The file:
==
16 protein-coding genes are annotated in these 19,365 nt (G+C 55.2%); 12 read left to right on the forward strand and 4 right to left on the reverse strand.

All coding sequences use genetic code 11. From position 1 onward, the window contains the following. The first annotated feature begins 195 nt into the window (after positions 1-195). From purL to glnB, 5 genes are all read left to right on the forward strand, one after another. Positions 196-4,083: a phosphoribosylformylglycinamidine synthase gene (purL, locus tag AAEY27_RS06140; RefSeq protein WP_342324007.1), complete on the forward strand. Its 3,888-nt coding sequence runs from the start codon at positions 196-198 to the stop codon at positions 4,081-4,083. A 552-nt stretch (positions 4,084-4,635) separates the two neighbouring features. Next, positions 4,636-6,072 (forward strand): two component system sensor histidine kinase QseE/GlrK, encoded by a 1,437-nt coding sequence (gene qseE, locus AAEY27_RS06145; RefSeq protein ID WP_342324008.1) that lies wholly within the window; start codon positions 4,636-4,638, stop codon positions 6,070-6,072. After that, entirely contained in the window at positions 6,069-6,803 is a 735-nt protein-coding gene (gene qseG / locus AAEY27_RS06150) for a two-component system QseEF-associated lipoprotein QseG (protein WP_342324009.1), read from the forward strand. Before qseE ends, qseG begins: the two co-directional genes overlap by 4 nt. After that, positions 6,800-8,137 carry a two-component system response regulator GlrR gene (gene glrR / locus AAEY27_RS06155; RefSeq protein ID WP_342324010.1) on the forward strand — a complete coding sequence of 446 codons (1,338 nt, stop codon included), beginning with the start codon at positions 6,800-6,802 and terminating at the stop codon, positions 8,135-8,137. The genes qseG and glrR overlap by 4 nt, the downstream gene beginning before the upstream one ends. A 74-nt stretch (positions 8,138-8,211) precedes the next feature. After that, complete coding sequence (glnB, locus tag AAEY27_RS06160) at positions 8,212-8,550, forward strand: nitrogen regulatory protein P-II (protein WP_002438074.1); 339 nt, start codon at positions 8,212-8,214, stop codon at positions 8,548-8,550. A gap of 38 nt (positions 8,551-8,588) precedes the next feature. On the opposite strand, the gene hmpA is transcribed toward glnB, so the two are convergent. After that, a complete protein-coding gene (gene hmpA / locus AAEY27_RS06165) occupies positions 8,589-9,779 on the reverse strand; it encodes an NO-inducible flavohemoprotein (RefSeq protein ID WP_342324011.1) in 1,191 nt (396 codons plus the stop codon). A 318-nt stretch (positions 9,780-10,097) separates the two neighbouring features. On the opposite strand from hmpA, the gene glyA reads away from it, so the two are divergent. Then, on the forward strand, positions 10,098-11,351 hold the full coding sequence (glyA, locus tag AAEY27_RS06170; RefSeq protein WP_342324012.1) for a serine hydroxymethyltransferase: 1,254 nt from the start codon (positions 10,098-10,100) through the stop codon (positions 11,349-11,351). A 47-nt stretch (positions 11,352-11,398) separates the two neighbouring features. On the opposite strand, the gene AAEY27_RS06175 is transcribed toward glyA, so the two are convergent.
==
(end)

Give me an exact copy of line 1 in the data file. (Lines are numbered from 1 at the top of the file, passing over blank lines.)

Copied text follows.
16 protein-coding genes are annotated in these 19,365 nt (G+C 55.2%); 12 read left to right on the forward strand and 4 right to left on the reverse strand.